Drosophila Ctr1A functions as a copper transporter essential for development.


Journal Article

Copper is an essential trace element required by all aerobic organisms as a cofactor for enzymes involved in normal growth, development, and physiology. Ctr1 proteins are members of a highly conserved family of copper importers responsible for copper uptake across the plasma membrane. Mice lacking Ctr1 die during embryogenesis from widespread developmental defects, demonstrating the need for adequate copper acquisition in the development of metazoan organisms via as yet uncharacterized mechanisms. Whereas the fruit fly, Drosophila melanogaster, expresses three Ctr1 genes, ctr1A, ctr1B, and ctr1C, little is known about their protein isoform-specific roles. Previous studies demonstrated that Ctr1B localizes to the plasma membrane and is not essential for development unless flies are severely copper-deficient or are subjected to copper toxicity. Here we demonstrate that Ctr1A also resides on the plasma membrane and is the primary Drosophila copper transporter. Loss of Ctr1A results in copper-remedial developmental arrest at early larval stages. Ctr1A mutants are deficient in the activity of copper-dependent enzymes, including cytochrome c oxidase and tyrosinase. Amidation of Phe-Met-Arg-Phe-amides, a group of cardiomodulatory neuropeptide hormones that are matured via the action of peptidylglycine alpha-hydroxylating monooxygenase, is defective in neuroendocrine cells of Ctr1A mutant larvae. Moreover, both the Phe-Met-Arg-Phe-amide maturation and heart beat rate defects observed in Ctr1A mutant larvae can be partially rescued by exogenous copper. These studies establish clear physiological distinctions between two Drosophila plasma membrane copper transport proteins and demonstrate that copper import by Ctr1A is required to drive neuropeptide maturation during normal growth and development.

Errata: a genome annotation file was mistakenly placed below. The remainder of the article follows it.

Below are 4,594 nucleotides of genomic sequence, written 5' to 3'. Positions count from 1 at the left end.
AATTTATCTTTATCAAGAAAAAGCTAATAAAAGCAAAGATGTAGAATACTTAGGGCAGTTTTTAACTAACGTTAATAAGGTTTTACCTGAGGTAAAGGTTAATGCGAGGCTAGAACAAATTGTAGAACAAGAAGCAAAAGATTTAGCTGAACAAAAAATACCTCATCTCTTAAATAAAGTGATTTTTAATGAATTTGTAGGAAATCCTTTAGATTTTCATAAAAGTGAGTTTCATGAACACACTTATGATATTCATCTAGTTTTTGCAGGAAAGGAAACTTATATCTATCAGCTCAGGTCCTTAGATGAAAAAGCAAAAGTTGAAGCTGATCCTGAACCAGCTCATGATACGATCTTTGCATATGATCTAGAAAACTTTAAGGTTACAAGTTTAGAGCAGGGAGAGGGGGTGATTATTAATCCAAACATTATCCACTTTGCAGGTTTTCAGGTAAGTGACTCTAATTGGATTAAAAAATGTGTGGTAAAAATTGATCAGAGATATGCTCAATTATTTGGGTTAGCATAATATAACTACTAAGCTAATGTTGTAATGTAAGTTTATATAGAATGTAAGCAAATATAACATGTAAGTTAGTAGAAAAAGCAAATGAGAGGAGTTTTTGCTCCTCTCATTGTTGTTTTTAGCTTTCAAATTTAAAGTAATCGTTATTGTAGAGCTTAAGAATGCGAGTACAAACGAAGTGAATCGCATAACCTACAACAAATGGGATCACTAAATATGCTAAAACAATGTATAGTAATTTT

Full Text

Duke Authors

Cited Authors

  • Turski, ML; Thiele, DJ

Published Date

  • August 17, 2007

Published In

Volume / Issue

  • 282 / 33

Start / End Page

  • 24017 - 24026

PubMed ID

  • 17573340

Pubmed Central ID

  • 17573340

International Standard Serial Number (ISSN)

  • 0021-9258

Digital Object Identifier (DOI)

  • 10.1074/jbc.M703792200


  • eng

Conference Location

  • United States